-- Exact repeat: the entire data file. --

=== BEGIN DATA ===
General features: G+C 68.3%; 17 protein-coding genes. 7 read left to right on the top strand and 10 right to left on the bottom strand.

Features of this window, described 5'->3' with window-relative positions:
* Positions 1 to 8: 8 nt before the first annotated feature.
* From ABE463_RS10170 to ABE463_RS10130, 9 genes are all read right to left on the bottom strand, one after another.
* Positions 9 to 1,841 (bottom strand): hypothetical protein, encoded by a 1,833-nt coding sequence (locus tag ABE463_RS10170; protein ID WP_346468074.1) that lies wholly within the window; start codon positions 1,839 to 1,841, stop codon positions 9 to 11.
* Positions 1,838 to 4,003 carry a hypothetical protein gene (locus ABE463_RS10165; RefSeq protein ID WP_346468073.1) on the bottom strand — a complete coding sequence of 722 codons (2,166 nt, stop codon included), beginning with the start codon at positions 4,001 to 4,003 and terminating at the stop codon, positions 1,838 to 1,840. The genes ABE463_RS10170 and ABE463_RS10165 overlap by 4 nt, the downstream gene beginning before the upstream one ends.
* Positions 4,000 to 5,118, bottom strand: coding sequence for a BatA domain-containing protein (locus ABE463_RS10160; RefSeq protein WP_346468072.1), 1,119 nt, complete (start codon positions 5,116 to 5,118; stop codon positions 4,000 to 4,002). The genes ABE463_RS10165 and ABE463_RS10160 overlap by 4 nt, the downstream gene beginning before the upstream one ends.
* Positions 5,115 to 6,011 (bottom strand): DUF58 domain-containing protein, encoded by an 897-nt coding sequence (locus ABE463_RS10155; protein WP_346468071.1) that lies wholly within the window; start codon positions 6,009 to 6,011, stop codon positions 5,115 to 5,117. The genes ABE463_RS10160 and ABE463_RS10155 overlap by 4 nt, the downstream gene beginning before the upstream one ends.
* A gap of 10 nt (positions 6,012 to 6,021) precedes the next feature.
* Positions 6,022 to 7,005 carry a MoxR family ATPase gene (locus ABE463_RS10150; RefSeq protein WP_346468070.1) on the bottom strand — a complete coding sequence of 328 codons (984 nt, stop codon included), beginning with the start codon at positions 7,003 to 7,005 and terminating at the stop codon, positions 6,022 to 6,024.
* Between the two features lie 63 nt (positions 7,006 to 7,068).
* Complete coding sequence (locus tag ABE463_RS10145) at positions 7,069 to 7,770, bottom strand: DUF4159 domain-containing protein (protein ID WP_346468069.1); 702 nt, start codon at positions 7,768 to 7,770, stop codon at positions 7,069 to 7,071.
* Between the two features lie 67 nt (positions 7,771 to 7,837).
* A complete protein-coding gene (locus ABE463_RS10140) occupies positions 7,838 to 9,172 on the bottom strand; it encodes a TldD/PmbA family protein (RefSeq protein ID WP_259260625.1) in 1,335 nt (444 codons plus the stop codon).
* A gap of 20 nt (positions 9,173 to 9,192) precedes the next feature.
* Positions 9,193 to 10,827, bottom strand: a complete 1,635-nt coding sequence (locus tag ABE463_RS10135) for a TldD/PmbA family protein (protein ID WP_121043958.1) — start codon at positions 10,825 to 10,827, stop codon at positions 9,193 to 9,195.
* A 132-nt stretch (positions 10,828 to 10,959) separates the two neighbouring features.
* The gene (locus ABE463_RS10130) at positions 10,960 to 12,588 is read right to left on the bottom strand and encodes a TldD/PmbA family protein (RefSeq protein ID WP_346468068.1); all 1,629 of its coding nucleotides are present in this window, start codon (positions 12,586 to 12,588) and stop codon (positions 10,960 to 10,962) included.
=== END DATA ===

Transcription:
General features: G+C 68.3%; 17 protein-coding genes. 7 read left to right on the top strand and 10 right to left on the bottom strand.

Features of this window, described 5'->3' with window-relative positions:
* Positions 1 to 8: 8 nt before the first annotated feature.
* From ABE463_RS10170 to ABE463_RS10130, 9 genes are all read right to left on the bottom strand, one after another.
* Positions 9 to 1,841 (bottom strand): hypothetical protein, encoded by a 1,833-nt coding sequence (locus tag ABE463_RS10170; protein ID WP_346468074.1) that lies wholly within the window; start codon positions 1,839 to 1,841, stop codon positions 9 to 11.
* Positions 1,838 to 4,003 carry a hypothetical protein gene (locus ABE463_RS10165; RefSeq protein ID WP_346468073.1) on the bottom strand — a complete coding sequence of 722 codons (2,166 nt, stop codon included), beginning with the start codon at positions 4,001 to 4,003 and terminating at the stop codon, positions 1,838 to 1,840. The genes ABE463_RS10170 and ABE463_RS10165 overlap by 4 nt, the downstream gene beginning before the upstream one ends.
* Positions 4,000 to 5,118, bottom strand: coding sequence for a BatA domain-containing protein (locus ABE463_RS10160; RefSeq protein WP_346468072.1), 1,119 nt, complete (start codon positions 5,116 to 5,118; stop codon positions 4,000 to 4,002). The genes ABE463_RS10165 and ABE463_RS10160 overlap by 4 nt, the downstream gene beginning before the upstream one ends.
* Positions 5,115 to 6,011 (bottom strand): DUF58 domain-containing protein, encoded by an 897-nt coding sequence (locus ABE463_RS10155; protein WP_346468071.1) that lies wholly within the window; start codon positions 6,009 to 6,011, stop codon positions 5,115 to 5,117. The genes ABE463_RS10160 and ABE463_RS10155 overlap by 4 nt, the downstream gene beginning before the upstream one ends.
* A gap of 10 nt (positions 6,012 to 6,021) precedes the next feature.
* Positions 6,022 to 7,005 carry a MoxR family ATPase gene (locus ABE463_RS10150; RefSeq protein WP_346468070.1) on the bottom strand — a complete coding sequence of 328 codons (984 nt, stop codon included), beginning with the start codon at positions 7,003 to 7,005 and terminating at the stop codon, positions 6,022 to 6,024.
* Between the two features lie 63 nt (positions 7,006 to 7,068).
* Complete coding sequence (locus tag ABE463_RS10145) at positions 7,069 to 7,770, bottom strand: DUF4159 domain-containing protein (protein ID WP_346468069.1); 702 nt, start codon at positions 7,768 to 7,770, stop codon at positions 7,069 to 7,071.
* Between the two features lie 67 nt (positions 7,771 to 7,837).
* A complete protein-coding gene (locus ABE463_RS10140) occupies positions 7,838 to 9,172 on the bottom strand; it encodes a TldD/PmbA family protein (RefSeq protein ID WP_259260625.1) in 1,335 nt (444 codons plus the stop codon).
* A gap of 20 nt (positions 9,173 to 9,192) precedes the next feature.
* Positions 9,193 to 10,827, bottom strand: a complete 1,635-nt coding sequence (locus tag ABE463_RS10135) for a TldD/PmbA family protein (protein ID WP_121043958.1) — start codon at positions 10,825 to 10,827, stop codon at positions 9,193 to 9,195.
* A 132-nt stretch (positions 10,828 to 10,959) separates the two neighbouring features.
* The gene (locus ABE463_RS10130) at positions 10,960 to 12,588 is read right to left on the bottom strand and encodes a TldD/PmbA family protein (RefSeq protein ID WP_346468068.1); all 1,629 of its coding nucleotides are present in this window, start codon (positions 12,586 to 12,588) and stop codon (positions 10,960 to 10,962) included.